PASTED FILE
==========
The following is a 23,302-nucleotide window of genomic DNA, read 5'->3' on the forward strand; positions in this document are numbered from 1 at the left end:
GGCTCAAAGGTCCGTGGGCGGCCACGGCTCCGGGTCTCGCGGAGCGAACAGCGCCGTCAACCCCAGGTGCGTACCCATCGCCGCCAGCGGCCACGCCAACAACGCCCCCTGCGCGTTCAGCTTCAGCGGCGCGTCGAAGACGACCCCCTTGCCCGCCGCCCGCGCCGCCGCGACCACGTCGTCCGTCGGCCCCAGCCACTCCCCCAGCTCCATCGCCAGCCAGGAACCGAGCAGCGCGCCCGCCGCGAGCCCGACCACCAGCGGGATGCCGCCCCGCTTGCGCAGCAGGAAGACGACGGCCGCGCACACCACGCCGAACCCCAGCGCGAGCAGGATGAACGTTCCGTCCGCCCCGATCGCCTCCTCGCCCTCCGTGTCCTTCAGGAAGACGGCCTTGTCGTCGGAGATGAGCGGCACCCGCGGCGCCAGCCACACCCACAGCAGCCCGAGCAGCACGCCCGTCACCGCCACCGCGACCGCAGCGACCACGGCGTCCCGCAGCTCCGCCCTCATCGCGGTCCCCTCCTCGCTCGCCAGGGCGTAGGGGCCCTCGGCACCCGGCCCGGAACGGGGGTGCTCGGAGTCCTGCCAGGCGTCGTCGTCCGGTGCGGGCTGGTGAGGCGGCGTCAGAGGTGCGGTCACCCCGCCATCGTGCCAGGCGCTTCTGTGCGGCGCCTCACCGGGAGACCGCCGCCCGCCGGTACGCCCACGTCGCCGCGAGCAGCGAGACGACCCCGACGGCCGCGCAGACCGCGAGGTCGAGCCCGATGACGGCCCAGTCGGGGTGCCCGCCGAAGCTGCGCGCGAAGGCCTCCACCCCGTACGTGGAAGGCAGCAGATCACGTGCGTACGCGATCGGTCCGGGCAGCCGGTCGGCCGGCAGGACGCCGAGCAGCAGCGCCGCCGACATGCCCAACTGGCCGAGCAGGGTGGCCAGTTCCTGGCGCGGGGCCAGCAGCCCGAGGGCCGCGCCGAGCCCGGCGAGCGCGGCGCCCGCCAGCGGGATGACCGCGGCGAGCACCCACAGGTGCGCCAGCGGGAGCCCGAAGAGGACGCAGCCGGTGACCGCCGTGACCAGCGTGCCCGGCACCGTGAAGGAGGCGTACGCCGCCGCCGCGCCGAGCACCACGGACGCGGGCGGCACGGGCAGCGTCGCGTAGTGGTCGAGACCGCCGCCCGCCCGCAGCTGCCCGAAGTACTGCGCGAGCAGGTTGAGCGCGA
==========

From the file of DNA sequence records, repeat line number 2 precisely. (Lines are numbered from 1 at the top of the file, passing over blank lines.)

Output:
GGCTCAAAGGTCCGTGGGCGGCCACGGCTCCGGGTCTCGCGGAGCGAACAGCGCCGTCAACCCCAGGTGCGTACCCATCGCCGCCAGCGGCCACGCCAACAACGCCCCCTGCGCGTTCAGCTTCAGCGGCGCGTCGAAGACGACCCCCTTGCCCGCCGCCCGCGCCGCCGCGACCACGTCGTCCGTCGGCCCCAGCCACTCCCCCAGCTCCATCGCCAGCCAGGAACCGAGCAGCGCGCCCGCCGCGAGCCCGACCACCAGCGGGATGCCGCCCCGCTTGCGCAGCAGGAAGACGACGGCCGCGCACACCACGCCGAACCCCAGCGCGAGCAGGATGAACGTTCCGTCCGCCCCGATCGCCTCCTCGCCCTCCGTGTCCTTCAGGAAGACGGCCTTGTCGTCGGAGATGAGCGGCACCCGCGGCGCCAGCCACACCCACAGCAGCCCGAGCAGCACGCCCGTCACCGCCACCGCGACCGCAGCGACCACGGCGTCCCGCAGCTCCGCCCTCATCGCGGTCCCCTCCTCGCTCGCCAGGGCGTAGGGGCCCTCGGCACCCGGCCCGGAACGGGGGTGCTCGGAGTCCTGCCAGGCGTCGTCGTCCGGTGCGGGCTGGTGAGGCGGCGTCAGAGGTGCGGTCACCCCGCCATCGTGCCAGGCGCTTCTGTGCGGCGCCTCACCGGGAGACCGCCGCCCGCCGGTACGCCCACGTCGCCGCGAGCAGCGAGACGACCCCGACGGCCGCGCAGACCGCGAGGTCGAGCCCGATGACGGCCCAGTCGGGGTGCCCGCCGAAGCTGCGCGCGAAGGCCTCCACCCCGTACGTGGAAGGCAGCAGATCACGTGCGTACGCGATCGGTCCGGGCAGCCGGTCGGCCGGCAGGACGCCGAGCAGCAGCGCCGCCGACATGCCCAACTGGCCGAGCAGGGTGGCCAGTTCCTGGCGCGGGGCCAGCAGCCCGAGGGCCGCGCCGAGCCCGGCGAGCGCGGCGCCCGCCAGCGGGATGACCGCGGCGAGCACCCACAGGTGCGCCAGCGGGAGCCCGAAGAGGACGCAGCCGGTGACCGCCGTGACCAGCGTGCCCGGCACCGTGAAGGAGGCGTACGCCGCCGCCGCGCCGAGCACCACGGACGCGGGCGGCACGGGCAGCGTCGCGTAGTGGTCGAGACCGCCGCCCGCCCGCAGCTGCCCGAAGTACTGCGCGAGCAGGTTGAGCGCGA